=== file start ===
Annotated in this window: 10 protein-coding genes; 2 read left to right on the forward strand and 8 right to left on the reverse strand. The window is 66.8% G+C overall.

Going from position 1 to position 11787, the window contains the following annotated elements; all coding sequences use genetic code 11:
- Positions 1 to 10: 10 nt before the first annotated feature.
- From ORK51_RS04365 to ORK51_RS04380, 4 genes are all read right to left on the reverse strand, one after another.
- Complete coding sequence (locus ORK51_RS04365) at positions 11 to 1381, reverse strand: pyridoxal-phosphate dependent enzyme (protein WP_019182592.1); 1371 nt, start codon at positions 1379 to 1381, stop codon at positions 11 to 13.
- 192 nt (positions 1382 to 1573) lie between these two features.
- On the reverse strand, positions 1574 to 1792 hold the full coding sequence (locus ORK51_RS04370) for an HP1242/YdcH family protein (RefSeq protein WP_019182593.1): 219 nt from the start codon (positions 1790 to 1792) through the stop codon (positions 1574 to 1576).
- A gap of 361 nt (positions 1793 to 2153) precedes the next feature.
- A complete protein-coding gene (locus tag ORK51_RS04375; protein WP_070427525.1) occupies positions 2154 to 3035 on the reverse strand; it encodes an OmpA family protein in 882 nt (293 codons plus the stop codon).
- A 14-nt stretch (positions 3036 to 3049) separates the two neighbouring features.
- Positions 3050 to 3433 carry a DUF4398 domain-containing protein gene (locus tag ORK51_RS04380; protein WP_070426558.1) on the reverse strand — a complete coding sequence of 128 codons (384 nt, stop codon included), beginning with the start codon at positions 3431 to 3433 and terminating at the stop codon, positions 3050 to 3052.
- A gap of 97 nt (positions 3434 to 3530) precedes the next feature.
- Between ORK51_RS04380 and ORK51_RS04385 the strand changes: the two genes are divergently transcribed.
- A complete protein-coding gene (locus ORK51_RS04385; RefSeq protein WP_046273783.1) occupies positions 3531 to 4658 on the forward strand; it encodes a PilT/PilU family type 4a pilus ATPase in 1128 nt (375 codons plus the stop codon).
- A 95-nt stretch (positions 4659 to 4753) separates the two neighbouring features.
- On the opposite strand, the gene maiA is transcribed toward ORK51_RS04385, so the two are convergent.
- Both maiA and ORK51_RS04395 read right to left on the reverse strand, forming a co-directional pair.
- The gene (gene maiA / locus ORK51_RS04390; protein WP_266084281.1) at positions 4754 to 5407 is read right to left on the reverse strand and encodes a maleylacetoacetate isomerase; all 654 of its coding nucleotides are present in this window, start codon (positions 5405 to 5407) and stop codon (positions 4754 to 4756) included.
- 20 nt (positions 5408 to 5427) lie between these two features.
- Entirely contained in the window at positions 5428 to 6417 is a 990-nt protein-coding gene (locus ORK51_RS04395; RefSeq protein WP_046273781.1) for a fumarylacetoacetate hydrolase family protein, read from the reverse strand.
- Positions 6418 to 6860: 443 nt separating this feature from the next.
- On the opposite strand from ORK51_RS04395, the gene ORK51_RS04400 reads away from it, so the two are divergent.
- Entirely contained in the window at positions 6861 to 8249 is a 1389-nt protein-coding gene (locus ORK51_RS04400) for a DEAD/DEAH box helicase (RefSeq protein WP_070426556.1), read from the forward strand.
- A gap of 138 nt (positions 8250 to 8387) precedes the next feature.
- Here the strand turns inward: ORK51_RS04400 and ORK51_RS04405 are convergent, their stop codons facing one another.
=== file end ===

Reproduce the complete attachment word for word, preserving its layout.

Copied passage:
Annotated in this window: 10 protein-coding genes; 2 read left to right on the forward strand and 8 right to left on the reverse strand. The window is 66.8% G+C overall.

Going from position 1 to position 11787, the window contains the following annotated elements; all coding sequences use genetic code 11:
- Positions 1 to 10: 10 nt before the first annotated feature.
- From ORK51_RS04365 to ORK51_RS04380, 4 genes are all read right to left on the reverse strand, one after another.
- Complete coding sequence (locus ORK51_RS04365) at positions 11 to 1381, reverse strand: pyridoxal-phosphate dependent enzyme (protein WP_019182592.1); 1371 nt, start codon at positions 1379 to 1381, stop codon at positions 11 to 13.
- 192 nt (positions 1382 to 1573) lie between these two features.
- On the reverse strand, positions 1574 to 1792 hold the full coding sequence (locus ORK51_RS04370) for an HP1242/YdcH family protein (RefSeq protein WP_019182593.1): 219 nt from the start codon (positions 1790 to 1792) through the stop codon (positions 1574 to 1576).
- A gap of 361 nt (positions 1793 to 2153) precedes the next feature.
- A complete protein-coding gene (locus tag ORK51_RS04375; protein WP_070427525.1) occupies positions 2154 to 3035 on the reverse strand; it encodes an OmpA family protein in 882 nt (293 codons plus the stop codon).
- A 14-nt stretch (positions 3036 to 3049) separates the two neighbouring features.
- Positions 3050 to 3433 carry a DUF4398 domain-containing protein gene (locus tag ORK51_RS04380; protein WP_070426558.1) on the reverse strand — a complete coding sequence of 128 codons (384 nt, stop codon included), beginning with the start codon at positions 3431 to 3433 and terminating at the stop codon, positions 3050 to 3052.
- A gap of 97 nt (positions 3434 to 3530) precedes the next feature.
- Between ORK51_RS04380 and ORK51_RS04385 the strand changes: the two genes are divergently transcribed.
- A complete protein-coding gene (locus ORK51_RS04385; RefSeq protein WP_046273783.1) occupies positions 3531 to 4658 on the forward strand; it encodes a PilT/PilU family type 4a pilus ATPase in 1128 nt (375 codons plus the stop codon).
- A 95-nt stretch (positions 4659 to 4753) separates the two neighbouring features.
- On the opposite strand, the gene maiA is transcribed toward ORK51_RS04385, so the two are convergent.
- Both maiA and ORK51_RS04395 read right to left on the reverse strand, forming a co-directional pair.
- The gene (gene maiA / locus ORK51_RS04390; protein WP_266084281.1) at positions 4754 to 5407 is read right to left on the reverse strand and encodes a maleylacetoacetate isomerase; all 654 of its coding nucleotides are present in this window, start codon (positions 5405 to 5407) and stop codon (positions 4754 to 4756) included.
- 20 nt (positions 5408 to 5427) lie between these two features.
- Entirely contained in the window at positions 5428 to 6417 is a 990-nt protein-coding gene (locus ORK51_RS04395; RefSeq protein WP_046273781.1) for a fumarylacetoacetate hydrolase family protein, read from the reverse strand.
- Positions 6418 to 6860: 443 nt separating this feature from the next.
- On the opposite strand from ORK51_RS04395, the gene ORK51_RS04400 reads away from it, so the two are divergent.
- Entirely contained in the window at positions 6861 to 8249 is a 1389-nt protein-coding gene (locus ORK51_RS04400) for a DEAD/DEAH box helicase (RefSeq protein WP_070426556.1), read from the forward strand.
- A gap of 138 nt (positions 8250 to 8387) precedes the next feature.
- Here the strand turns inward: ORK51_RS04400 and ORK51_RS04405 are convergent, their stop codons facing one another.